Arterial wall stiffness can be associated with various diseases. The stiffness of an artery can be assessed by measurement of the pulse wave velocity (PWV). Usually, PWV is estimated using the foot-to-foot method. However, the foot of the pressure wave is not very clear due to reflected waves. Also, the blood pressure wave generated by the heart is normally a low frequency wave, hence the time resolution is low. PWV is an average indicator of artery stiffness between two measuring locations, therefore, it is not easy to identify local stiffness. In this paper a short external pulse is generated in an artery by the radiation force of ultrasound. The propagation velocity of the pulse wave is measured along the artery. The temporal resolution of this method, which is in the range of microseconds, is much higher than the conventional pressure PWV method, and therefore allows the wave velocity to be measured accurately over a few millimeters.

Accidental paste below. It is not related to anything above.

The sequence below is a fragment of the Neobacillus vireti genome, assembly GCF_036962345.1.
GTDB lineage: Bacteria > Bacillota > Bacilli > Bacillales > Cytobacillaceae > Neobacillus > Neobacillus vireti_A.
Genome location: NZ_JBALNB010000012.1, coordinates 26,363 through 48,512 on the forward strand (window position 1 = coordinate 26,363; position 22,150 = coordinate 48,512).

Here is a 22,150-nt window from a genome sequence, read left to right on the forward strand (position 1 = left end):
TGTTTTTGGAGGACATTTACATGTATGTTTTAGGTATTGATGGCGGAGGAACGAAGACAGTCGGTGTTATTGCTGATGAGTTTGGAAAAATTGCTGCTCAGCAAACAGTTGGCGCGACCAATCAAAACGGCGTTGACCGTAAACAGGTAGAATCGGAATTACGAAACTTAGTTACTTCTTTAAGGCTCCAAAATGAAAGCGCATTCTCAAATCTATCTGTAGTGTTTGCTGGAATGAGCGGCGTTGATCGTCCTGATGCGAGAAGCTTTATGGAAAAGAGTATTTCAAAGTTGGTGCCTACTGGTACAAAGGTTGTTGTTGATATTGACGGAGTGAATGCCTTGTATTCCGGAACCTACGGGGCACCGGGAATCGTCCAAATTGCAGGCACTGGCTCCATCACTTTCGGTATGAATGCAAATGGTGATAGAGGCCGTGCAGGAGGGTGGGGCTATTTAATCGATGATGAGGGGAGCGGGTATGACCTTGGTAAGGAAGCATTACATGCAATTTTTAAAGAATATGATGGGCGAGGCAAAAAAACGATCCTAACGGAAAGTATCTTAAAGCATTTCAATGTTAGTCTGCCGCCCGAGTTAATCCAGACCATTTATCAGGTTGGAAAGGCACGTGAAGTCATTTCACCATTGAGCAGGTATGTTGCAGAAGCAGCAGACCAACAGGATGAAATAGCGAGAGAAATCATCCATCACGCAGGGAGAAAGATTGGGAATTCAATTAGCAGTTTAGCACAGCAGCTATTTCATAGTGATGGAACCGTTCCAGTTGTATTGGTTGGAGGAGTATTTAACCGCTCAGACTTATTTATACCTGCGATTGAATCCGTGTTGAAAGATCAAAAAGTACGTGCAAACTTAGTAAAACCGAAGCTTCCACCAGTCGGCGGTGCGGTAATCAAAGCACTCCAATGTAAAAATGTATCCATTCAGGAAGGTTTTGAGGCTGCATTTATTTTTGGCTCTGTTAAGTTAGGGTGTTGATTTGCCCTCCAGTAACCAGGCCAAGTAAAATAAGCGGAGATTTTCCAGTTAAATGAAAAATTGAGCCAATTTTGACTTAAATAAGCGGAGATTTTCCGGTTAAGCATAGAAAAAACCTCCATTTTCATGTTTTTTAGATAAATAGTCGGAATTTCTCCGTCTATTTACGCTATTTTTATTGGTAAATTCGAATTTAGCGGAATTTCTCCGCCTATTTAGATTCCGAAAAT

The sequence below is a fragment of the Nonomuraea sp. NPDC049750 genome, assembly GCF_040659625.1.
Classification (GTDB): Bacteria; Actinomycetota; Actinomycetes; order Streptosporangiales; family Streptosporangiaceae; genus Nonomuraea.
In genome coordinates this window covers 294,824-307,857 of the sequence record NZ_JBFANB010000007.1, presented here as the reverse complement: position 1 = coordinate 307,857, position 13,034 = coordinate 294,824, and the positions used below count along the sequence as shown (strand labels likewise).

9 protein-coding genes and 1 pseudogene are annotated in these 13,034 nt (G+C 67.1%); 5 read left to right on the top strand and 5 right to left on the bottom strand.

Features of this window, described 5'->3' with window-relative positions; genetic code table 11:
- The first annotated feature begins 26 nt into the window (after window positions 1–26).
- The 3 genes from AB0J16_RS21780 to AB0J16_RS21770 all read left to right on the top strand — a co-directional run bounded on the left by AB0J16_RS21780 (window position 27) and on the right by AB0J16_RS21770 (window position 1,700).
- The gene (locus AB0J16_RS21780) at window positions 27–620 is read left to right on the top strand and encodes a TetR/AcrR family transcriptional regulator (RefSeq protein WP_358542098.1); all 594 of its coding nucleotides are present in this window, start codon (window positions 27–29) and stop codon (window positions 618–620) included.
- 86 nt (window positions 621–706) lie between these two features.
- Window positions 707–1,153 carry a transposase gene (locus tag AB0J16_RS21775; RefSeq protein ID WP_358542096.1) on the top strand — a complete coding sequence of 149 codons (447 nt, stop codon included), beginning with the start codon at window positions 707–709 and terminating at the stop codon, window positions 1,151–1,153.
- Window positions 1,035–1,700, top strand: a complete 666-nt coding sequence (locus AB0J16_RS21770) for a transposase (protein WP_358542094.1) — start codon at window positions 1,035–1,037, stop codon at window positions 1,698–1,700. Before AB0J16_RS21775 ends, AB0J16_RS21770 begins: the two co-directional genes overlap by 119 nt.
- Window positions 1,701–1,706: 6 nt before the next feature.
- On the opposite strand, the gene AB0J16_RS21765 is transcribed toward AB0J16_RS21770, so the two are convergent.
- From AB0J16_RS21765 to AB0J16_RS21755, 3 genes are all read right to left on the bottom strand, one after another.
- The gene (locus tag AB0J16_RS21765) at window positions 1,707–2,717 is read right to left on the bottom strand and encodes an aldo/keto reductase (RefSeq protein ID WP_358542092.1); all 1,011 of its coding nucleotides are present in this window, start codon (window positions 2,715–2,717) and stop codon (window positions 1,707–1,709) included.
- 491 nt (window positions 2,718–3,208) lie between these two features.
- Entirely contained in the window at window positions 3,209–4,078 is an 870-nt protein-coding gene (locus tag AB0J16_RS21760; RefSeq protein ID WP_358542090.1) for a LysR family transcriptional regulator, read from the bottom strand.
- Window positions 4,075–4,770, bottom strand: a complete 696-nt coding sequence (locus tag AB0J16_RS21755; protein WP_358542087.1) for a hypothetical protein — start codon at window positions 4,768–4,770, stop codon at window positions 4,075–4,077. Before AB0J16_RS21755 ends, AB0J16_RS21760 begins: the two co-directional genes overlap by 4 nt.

American Heart Association, “Heart Disease and Stroke Statistics - 2003 Update,” Dallas: American Heart Association, 2003.
J. C.
A. V.
, “
The velocity of the pulse wave in man
Proceedings of the Royal Society of London, Series B
, vol.
), pp.
W. W. Nichols and M. F. O’Rourke, “McDonald’s Blood Flow in Arteries,” London: Arnold, fourth edition, 1998.
You do not currently have access to this content.